an alternative to hip replacement often recommended to younger patients – is prone to early failure in many instances, and should not be used in women, according to an Article published Online First in The Lancet.
The observational study, conducted on behalf of the National Joint Registry for England and Wales, examined data from 434 650 hip operations undertaken between April 2003 and September 2011, of which 31 932 (7.3%) were resurfacings. The research looked at how many resurfacing implants failed in the first seven years after surgery and whether the head size of the implant affected failure rates. Patients with resurfacing were also compared with those who had undergone hip replacement with other bearing surfaces.
Hip resurfacing is similar to total hip replacement, except the femoral head (the rounded top section of the thigh bone) is not completely removed. Instead, the superficial bone is removed and replaced with a metal cap. Hip resurfacings always have metal-on-metal bearings, whilst total hip replacements can have a variety of bearing options, such as ceramic, metal, or plastic. Resurfacing is often offered to younger patients as an alternative to hip replacement, but is also commonly used in older patients.
The researchers found that the use of smaller head sizes was linked to higher failure rates and in most cases, resurfacing implants failed more quickly than other bearing surfaces. The only exception to this was for men with a large (≥ 54mm) femoral head, who showed comparable rates of implant success to those who had undergone total hip replacement. This group constituted only 23% (5085) of the total resurfacing operations in men during the period studied. Women who underwent hip resurfacing experienced particularly poor implant survival, with failure rates up to five times higher than other bearing surfaces.
According to Ashley Blom, Professor of Orthopaedic Surgery in the University of Bristol's School of Clinical Sciences, UK, "Resurfacing failure rates in women were unacceptably high. In view of these findings, we recommend that resurfacing procedures are not undertaken in women."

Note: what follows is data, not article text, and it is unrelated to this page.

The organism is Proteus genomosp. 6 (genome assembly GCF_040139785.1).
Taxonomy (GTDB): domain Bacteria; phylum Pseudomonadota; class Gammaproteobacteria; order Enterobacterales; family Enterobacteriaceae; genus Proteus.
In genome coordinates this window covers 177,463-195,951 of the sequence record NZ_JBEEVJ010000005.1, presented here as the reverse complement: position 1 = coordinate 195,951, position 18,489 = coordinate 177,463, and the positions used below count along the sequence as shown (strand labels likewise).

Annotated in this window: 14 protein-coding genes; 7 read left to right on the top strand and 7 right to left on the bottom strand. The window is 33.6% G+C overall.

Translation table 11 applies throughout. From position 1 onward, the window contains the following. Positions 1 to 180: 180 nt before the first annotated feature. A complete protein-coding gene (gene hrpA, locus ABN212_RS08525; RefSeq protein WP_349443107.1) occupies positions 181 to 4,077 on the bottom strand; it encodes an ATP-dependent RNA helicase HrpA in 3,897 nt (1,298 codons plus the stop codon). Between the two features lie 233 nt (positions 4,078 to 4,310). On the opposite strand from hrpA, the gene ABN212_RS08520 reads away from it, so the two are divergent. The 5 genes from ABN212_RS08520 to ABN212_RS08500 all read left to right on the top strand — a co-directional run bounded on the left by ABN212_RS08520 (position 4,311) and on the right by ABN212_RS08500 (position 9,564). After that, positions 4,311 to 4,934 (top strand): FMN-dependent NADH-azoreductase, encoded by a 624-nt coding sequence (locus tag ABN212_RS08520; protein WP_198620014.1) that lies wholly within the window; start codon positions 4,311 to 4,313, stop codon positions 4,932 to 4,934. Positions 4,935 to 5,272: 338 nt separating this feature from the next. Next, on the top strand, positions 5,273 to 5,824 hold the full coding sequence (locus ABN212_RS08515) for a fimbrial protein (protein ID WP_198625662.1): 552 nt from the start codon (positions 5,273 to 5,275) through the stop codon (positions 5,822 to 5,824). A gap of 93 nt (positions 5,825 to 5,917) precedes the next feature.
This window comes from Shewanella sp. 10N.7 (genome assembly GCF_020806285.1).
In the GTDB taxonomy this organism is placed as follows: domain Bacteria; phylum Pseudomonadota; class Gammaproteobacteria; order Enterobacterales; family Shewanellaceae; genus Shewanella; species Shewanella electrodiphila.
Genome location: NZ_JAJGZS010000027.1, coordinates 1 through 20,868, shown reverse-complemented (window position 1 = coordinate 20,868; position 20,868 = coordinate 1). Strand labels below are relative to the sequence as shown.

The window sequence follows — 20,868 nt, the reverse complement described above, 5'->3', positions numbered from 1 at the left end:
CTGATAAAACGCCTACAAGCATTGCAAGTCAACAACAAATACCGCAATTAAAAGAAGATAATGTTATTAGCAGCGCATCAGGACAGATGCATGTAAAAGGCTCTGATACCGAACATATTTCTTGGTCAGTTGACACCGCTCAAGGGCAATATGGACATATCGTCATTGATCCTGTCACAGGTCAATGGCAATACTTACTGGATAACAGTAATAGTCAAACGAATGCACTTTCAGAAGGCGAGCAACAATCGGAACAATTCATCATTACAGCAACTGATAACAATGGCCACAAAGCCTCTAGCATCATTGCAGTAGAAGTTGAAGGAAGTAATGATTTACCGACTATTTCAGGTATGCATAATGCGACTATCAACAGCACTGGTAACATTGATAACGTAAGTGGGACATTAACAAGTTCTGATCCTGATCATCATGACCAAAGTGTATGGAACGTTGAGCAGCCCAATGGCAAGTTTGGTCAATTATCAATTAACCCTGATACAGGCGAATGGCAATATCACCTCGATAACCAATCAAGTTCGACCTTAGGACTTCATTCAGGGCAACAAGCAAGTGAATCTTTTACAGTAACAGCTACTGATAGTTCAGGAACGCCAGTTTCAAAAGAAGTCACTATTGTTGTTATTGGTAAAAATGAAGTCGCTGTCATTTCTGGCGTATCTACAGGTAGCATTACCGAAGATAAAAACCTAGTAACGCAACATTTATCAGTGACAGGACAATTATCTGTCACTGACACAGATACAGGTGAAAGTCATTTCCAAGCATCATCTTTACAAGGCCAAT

"The National Joint Registry for England and Wales has the biggest joint replacement database in the world, allowing us to analyse over 30 000 hip resurfacings up to 7 years after surgery. Our findings show that resurfacings with smaller head sizes are prone to early failure, and in particular that resurfacing in women has much worse implant survival, irrespective of head size."
The authors acknowledge that surgeons will need to weigh up other factors when assessing whether hip resurfacing is suitable for a patient, such as the relative benefits of total hip replacement and resurfacing surgery on patient function and quality of life.
According to Professor Art Sedrakyan, of Weill Cornell Medical College in New York, USA, author of a linked Comment accompanying the Article, "There might be a trade-off between higher occurrence of revision and better functional outcomes, which could be important for patients who are doing more physically demanding work or participate in sports."
However, Professor Sedrakyan adds that, "Regulators and surgeons need to make proper recommendations for patients, such as not using resurfacing in women, and developing decision aids for patients to convey the benefits and harms of hip implants. It is also vital to prevent use of the marketing term "young and active"; few patients, even if elderly and inactive, will refuse a device that is intended for the young and active. Communication with patients on all these issues should be more specific and evidence based."
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